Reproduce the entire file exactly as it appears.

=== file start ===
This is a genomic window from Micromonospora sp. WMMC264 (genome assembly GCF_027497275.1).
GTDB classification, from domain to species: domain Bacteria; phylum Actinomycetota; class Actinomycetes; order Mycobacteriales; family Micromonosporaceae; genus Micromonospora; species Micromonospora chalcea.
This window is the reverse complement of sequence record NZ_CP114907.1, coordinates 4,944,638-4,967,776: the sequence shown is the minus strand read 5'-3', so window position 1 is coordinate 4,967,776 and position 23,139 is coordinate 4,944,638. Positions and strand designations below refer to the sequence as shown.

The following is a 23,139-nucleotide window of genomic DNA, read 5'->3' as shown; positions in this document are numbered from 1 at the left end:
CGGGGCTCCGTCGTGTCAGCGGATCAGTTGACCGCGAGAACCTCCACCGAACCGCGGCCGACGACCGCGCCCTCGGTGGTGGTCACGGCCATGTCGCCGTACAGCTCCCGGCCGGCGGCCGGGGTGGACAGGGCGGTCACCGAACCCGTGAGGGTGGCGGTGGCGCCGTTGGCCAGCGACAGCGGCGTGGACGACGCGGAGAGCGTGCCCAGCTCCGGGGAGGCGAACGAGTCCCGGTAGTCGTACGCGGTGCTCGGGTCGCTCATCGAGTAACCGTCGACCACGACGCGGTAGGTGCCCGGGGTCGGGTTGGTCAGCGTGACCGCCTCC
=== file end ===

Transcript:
This is a genomic window from Micromonospora sp. WMMC264 (genome assembly GCF_027497275.1).
GTDB classification, from domain to species: domain Bacteria; phylum Actinomycetota; class Actinomycetes; order Mycobacteriales; family Micromonosporaceae; genus Micromonospora; species Micromonospora chalcea.
This window is the reverse complement of sequence record NZ_CP114907.1, coordinates 4,944,638-4,967,776: the sequence shown is the minus strand read 5'-3', so window position 1 is coordinate 4,967,776 and position 23,139 is coordinate 4,944,638. Positions and strand designations below refer to the sequence as shown.

The following is a 23,139-nucleotide window of genomic DNA, read 5'->3' as shown; positions in this document are numbered from 1 at the left end:
CGGGGCTCCGTCGTGTCAGCGGATCAGTTGACCGCGAGAACCTCCACCGAACCGCGGCCGACGACCGCGCCCTCGGTGGTGGTCACGGCCATGTCGCCGTACAGCTCCCGGCCGGCGGCCGGGGTGGACAGGGCGGTCACCGAACCCGTGAGGGTGGCGGTGGCGCCGTTGGCCAGCGACAGCGGCGTGGACGACGCGGAGAGCGTGCCCAGCTCCGGGGAGGCGAACGAGTCCCGGTAGTCGTACGCGGTGCTCGGGTCGCTCATCGAGTAACCGTCGACCACGACGCGGTAGGTGCCCGGGGTCGGGTTGGTCAGCGTGACCGCCTCC